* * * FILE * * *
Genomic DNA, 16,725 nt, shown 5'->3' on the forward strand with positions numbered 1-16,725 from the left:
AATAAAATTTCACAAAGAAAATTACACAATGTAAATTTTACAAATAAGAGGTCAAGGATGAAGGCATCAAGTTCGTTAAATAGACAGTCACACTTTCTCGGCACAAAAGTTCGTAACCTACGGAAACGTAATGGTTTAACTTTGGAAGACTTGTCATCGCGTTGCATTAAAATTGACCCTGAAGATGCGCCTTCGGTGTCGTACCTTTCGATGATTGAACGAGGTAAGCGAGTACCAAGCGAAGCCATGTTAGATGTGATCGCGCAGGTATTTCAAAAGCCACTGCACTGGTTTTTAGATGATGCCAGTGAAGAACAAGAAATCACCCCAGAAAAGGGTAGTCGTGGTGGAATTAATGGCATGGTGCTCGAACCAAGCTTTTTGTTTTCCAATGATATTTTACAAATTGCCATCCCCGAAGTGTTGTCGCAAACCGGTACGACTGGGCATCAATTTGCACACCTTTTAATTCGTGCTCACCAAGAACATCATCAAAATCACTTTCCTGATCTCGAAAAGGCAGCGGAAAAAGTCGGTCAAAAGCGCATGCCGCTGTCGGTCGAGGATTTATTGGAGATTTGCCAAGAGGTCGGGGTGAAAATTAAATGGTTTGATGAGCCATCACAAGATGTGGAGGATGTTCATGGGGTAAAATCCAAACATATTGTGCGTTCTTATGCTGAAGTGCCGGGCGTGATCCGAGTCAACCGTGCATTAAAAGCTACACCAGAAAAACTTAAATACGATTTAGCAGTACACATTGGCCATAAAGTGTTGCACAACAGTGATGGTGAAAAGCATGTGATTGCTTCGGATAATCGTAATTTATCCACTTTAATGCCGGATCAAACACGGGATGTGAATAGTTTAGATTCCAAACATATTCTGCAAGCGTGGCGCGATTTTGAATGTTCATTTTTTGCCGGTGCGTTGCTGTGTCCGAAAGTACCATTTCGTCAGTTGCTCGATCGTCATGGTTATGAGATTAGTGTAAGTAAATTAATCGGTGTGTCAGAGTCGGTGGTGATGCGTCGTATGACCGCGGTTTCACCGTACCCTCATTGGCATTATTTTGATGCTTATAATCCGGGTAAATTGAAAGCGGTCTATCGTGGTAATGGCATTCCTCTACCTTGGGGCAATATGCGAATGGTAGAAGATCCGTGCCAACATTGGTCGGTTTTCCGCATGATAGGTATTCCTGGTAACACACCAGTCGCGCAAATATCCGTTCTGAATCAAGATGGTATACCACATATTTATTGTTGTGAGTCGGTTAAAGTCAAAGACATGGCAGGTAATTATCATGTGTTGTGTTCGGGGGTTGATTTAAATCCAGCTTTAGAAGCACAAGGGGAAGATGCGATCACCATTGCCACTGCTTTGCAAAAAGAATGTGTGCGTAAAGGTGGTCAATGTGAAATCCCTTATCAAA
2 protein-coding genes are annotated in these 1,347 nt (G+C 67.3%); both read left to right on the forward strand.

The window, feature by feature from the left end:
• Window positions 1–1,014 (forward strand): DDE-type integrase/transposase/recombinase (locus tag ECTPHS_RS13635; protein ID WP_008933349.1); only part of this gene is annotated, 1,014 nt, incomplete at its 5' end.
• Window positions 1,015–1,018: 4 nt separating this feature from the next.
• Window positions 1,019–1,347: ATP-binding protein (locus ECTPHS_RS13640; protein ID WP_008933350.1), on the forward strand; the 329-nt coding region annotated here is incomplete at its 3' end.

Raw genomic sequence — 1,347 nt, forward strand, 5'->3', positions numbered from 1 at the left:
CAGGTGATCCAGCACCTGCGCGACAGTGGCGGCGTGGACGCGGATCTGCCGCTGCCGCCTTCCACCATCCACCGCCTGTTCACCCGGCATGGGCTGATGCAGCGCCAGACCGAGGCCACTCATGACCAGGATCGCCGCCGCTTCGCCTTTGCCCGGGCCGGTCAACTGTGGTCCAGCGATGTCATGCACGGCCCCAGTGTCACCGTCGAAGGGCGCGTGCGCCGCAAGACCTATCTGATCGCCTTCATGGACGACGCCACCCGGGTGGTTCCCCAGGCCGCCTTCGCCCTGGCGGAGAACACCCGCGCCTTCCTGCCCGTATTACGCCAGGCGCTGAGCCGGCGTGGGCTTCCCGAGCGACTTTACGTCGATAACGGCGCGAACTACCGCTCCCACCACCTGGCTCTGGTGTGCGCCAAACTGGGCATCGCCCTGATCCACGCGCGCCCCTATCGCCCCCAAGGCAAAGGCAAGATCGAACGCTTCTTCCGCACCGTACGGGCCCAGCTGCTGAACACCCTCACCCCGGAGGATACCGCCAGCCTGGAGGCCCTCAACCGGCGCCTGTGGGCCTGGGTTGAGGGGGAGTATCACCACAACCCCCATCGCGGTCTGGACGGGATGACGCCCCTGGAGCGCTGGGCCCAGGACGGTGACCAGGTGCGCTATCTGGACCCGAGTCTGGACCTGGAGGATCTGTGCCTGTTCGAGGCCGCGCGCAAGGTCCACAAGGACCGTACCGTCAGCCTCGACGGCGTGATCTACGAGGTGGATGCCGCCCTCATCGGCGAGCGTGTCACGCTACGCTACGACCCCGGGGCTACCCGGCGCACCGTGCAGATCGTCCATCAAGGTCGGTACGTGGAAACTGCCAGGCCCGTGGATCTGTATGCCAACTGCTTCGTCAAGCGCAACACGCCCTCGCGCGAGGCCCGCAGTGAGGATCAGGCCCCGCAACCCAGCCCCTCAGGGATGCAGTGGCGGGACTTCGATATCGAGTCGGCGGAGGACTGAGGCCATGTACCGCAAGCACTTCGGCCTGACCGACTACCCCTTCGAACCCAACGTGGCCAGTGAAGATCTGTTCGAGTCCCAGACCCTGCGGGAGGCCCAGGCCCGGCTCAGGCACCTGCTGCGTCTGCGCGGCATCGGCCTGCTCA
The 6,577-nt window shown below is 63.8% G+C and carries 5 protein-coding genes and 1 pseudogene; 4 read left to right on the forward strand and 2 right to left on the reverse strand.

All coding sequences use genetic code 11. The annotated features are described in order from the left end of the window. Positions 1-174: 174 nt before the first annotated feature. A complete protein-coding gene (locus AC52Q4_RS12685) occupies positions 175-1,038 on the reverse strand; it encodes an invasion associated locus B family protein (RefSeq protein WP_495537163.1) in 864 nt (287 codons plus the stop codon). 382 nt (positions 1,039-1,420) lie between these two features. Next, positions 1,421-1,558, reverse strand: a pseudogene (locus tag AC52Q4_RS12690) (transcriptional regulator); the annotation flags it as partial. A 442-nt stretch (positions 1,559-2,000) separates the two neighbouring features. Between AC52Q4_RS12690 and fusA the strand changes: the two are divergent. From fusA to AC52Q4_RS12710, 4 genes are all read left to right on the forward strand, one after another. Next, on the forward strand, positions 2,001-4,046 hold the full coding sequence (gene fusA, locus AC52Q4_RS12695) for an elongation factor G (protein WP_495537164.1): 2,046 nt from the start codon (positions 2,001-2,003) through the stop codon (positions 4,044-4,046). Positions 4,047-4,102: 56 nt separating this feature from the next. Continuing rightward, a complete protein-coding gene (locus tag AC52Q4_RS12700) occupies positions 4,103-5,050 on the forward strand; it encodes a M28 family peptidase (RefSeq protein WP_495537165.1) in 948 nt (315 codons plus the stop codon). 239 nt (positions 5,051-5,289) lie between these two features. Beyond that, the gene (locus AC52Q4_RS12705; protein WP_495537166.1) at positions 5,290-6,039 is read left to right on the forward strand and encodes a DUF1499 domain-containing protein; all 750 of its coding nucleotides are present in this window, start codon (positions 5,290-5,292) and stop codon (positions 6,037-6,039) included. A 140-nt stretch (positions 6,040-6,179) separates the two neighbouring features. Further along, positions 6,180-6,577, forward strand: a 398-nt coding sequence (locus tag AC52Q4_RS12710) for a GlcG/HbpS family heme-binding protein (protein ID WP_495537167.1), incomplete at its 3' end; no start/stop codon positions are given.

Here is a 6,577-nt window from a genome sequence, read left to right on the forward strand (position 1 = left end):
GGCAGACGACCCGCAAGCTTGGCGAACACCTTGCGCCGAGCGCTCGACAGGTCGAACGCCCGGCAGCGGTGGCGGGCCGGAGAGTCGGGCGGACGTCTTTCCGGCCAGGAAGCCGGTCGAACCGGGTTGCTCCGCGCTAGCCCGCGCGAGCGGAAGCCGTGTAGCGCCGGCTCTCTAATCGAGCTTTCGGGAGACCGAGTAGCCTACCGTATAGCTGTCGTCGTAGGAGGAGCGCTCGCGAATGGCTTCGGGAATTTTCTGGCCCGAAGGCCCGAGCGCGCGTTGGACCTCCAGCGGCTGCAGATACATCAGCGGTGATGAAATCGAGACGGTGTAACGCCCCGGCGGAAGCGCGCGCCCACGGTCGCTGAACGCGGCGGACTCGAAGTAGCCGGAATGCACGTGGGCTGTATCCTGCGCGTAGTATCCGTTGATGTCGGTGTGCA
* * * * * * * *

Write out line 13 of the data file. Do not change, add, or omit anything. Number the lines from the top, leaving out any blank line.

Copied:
GGCAGACGACCCGCAAGCTTGGCGAACACCTTGCGCCGAGCGCTCGACAGGTCGAACGCCCGGCAGCGGTGGCGGGCCGGAGAGTCGGGCGGACGTCTTTCCGGCCAGGAAGCCGGTCGAACCGGGTTGCTCCGCGCTAGCCCGCGCGAGCGGAAGCCGTGTAGCGCCGGCTCTCTAATCGAGCTTTCGGGAGACCGAGTAGCCTACCGTATAGCTGTCGTCGTAGGAGGAGCGCTCGCGAATGGCTTCGGGAATTTTCTGGCCCGAAGGCCCGAGCGCGCGTTGGACCTCCAGCGGCTGCAGATACATCAGCGGTGATGAAATCGAGACGGTGTAACGCCCCGGCGGAAGCGCGCGCCCACGGTCGCTGAACGCGGCGGACTCGAAGTAGCCGGAATGCACGTGGGCTGTATCCTGCGCGTAGTATCCGTTGATGTCGGTGTGCA